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AT&T & Polycom Partner on Telepresence and Videoconferencing - What does it mean for Customers and Cisco?
We appear to be at a turning point in the history of visual collaboration. Internal use of business videoconferencing is now becoming commonplace, and the challenges preventing full ubiquitous video in business to business are being attacked with a renewed energy. One of the success stories on the B2B front has been the AT&T business exchange which includes over 130 organizations globally. AT&T appears to be building on this with a new working agreement with Polycom. The new agreement includes a few elements, such as AT&T offering service bundles including Polycom products, the use of Polycom infrastructure at AT&T, and the use of AT&T MPLS services by Polycom. In light of this, we wondered exactly what it all means for AT&T customers with Polycom and/or Cisco based videoconferencing environments. We spoke with Alan Benway, (Executive Director - Enterprise Video Services at AT&T) for the inside scoop.
Short Term - Fully Managed Bundles: Polycom video conferencing and telepresence systems (OTX and HDX to start, no word yet on the RPX) are now available as part of an AT&T "rental with support" bundle. This is an excellent move considering the current state of the industry. Traditional hardware videoconferencing and telepresence systems, when properly managed, provide incredible benefits and ROI. However, due to the general negative industry buzz about big hardware, some users may be hesitant to drop a capital spend on new equipment. The new AT&T package is a win / win / win for end users. They get the Polycom gear, the AT&T support required to assure adoption and ROI on these systems, and they can avoid a major hardware purchase.
Long Term - Polycom Infrastructure: AT&T's currently supports videoconferencing environments by using Cisco infrastructure. This does not, by any means, limit AT&T to supporting Cisco environments. The AT&T business exchange and other AT&T video services currently support Cisco, Polycom, and other environments. The only issue is that some customers with Polycom environments might appreciate it if their service provider used Polycom infrastructure. When AT&T's new Polycom infrastructure is in place (estimated sometime in H2 2013), customers will have that option.
In other words, from the customer point of view, we aren't really talking about more features or capabilities. However, there is certainly value in being able to choose Polycom infrastructure to support your Polycom environment.
The obvious question is whether AT&T is shifting from Cisco to Polycom. Andrew Davis of Wainhouse Research recently predicted that Cisco will be out of the videoconferencing hardware industry within a year. As expected, Cisco reps are politely disagreeing, but it is certainly something to consider. For a little background, much of Cisco's video expertise comes from the rock star crew that came with their purchase of the Norway based Tandberg in 2009. The Tandberg team (including CEO Fredrik Halvorsen, President Geir Olsen, and CTO Hakon Dahle) has been leaving Cisco at such a pace that it is become the source of some light hearted industry humor with David Danto predicting the entire country of Norway resign from Cisco in 2013. We asked Alan flat out if this is a shift, and he assured us that AT&T is still 100% committed to their current Cisco based support. The Polycom option is just that, an additional option, not a replacement. This makes sense, as AT&T needs to be positioned to support their video customers regardless of what happens in the continuing battle between Polycom and Cisco.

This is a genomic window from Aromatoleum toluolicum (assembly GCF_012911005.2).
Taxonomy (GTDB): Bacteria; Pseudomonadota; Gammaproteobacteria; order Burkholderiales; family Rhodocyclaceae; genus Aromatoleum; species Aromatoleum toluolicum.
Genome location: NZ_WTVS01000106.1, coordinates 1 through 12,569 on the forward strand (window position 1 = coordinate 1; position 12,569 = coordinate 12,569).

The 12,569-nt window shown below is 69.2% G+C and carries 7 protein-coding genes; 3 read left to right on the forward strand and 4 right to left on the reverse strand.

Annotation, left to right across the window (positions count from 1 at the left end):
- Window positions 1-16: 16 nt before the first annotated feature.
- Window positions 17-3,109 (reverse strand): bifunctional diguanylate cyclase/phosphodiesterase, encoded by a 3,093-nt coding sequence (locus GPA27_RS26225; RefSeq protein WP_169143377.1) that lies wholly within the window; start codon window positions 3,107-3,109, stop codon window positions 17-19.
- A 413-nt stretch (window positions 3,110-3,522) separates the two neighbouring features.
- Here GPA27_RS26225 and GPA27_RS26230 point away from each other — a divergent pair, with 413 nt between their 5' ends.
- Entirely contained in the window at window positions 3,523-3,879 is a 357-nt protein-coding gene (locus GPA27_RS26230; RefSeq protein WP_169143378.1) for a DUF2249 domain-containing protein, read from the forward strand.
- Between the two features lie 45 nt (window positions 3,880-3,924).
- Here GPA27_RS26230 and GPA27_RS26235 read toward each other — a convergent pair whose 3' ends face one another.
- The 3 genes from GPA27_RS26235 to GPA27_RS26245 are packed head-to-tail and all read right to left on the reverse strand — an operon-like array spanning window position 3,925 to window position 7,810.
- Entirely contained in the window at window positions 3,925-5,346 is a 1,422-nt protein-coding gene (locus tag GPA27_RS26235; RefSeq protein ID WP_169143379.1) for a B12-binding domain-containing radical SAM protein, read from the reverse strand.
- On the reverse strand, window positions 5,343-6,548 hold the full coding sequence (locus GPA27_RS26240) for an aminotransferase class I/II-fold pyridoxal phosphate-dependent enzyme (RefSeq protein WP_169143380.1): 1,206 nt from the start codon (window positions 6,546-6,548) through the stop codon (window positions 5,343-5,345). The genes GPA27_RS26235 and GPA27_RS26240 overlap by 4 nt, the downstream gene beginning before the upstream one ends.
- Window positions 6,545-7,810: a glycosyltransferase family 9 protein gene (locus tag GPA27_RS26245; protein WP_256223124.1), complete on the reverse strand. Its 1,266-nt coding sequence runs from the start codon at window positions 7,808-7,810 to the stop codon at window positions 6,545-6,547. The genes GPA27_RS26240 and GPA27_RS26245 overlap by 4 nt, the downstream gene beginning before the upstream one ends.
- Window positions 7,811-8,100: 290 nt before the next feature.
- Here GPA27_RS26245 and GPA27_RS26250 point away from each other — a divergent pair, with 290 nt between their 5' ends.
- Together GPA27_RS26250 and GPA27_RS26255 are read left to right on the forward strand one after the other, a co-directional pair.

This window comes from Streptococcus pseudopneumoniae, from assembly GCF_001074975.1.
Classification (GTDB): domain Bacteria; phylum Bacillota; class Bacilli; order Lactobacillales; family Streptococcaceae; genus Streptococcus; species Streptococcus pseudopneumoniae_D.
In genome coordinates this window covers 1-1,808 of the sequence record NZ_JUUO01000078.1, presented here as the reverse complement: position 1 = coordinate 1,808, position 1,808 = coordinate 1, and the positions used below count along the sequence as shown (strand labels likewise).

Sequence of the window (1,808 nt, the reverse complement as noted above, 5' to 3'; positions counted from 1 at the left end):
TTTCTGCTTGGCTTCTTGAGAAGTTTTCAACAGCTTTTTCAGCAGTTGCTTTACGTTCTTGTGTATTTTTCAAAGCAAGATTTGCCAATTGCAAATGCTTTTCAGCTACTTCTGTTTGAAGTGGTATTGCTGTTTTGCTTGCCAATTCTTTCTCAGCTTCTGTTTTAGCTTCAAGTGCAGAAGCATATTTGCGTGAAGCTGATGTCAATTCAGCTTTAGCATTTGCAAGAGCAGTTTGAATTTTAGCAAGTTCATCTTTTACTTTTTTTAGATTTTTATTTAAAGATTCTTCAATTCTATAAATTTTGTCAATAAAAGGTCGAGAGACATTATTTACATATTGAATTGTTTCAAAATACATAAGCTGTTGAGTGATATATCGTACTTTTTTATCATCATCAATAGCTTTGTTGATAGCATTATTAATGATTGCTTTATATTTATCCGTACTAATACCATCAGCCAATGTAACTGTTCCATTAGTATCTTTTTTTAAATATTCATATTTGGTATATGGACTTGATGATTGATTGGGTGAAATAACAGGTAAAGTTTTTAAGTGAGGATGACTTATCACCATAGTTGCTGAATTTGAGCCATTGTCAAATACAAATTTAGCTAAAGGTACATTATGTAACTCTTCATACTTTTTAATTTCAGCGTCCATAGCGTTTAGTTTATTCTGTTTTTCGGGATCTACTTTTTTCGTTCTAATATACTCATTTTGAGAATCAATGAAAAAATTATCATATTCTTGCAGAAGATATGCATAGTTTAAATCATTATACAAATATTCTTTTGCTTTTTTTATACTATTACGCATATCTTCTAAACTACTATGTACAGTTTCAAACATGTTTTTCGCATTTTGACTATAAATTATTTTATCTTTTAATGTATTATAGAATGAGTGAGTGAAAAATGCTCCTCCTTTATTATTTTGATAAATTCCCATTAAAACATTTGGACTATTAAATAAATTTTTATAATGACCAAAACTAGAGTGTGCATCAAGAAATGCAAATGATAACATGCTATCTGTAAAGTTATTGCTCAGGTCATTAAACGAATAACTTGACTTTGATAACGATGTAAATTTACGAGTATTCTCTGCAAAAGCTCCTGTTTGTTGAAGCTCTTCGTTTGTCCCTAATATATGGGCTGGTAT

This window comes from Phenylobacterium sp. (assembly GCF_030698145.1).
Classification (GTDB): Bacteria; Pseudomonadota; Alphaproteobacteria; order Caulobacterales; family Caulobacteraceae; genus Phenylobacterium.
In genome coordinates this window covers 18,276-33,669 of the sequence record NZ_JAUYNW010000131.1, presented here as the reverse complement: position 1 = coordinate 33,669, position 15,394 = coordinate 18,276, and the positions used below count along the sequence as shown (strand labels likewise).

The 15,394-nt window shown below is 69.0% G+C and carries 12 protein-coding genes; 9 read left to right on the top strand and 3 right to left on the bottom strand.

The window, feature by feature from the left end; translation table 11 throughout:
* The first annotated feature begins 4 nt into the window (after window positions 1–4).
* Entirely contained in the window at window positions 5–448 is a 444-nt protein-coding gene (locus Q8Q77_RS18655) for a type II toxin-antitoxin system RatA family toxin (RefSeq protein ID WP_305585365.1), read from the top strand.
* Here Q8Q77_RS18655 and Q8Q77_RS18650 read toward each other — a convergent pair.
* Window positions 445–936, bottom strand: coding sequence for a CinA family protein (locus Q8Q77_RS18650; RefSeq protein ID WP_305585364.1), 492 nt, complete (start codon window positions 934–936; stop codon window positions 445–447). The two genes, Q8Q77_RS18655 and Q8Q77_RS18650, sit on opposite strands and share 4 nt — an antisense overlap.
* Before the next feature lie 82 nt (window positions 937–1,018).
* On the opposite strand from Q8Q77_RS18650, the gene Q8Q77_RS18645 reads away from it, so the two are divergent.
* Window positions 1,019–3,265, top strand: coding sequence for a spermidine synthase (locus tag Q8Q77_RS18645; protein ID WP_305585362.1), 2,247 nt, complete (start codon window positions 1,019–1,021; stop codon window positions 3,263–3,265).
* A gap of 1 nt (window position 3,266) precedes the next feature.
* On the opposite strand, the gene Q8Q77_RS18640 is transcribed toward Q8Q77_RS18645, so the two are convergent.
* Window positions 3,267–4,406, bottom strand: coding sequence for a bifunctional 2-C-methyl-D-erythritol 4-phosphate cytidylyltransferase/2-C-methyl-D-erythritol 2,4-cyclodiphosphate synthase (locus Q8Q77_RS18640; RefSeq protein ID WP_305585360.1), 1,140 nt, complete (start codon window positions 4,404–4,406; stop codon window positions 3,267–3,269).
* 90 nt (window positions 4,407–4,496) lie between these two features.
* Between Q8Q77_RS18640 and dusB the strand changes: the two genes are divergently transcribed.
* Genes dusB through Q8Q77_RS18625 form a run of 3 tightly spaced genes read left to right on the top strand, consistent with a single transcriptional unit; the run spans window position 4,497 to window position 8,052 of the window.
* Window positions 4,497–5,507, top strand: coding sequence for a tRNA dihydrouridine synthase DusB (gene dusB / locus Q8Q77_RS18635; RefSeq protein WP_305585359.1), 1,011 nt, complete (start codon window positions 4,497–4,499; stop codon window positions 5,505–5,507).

I asked Alan about a number of other Polycom elements, such as the upcoming CloudAXIS solution, and the basic takeaway is that while these elements aren't within the scope of the current announcement, this is a strong partnership with a good roadmap. The bottom line from AT&T's perspective, according to Alan, is that the demand for videoconferencing is undeniable. Customers want video and they need help implementing it effectively to maximize adoption and return. As far as infrastructure is concerned, there may be a question as to the best way to provide the infrastructure, and AT&T wants to be prepared in all cases.
About the Author
David Maldow, Esq. is a visual collaboration technologist and analyst with the Human Productivity Lab and an associate editor at Telepresence Options. David has extensive expertise in testing, evaluating, and explaining telepresence and other visual collaboration / rich media solutions. David is focused on providing third-party independent analysis and opinion of these technologies and helping end users better secure their telepresence, videoconferencing, and visual collaboration environments. You can follow David on Twitter and Google+.
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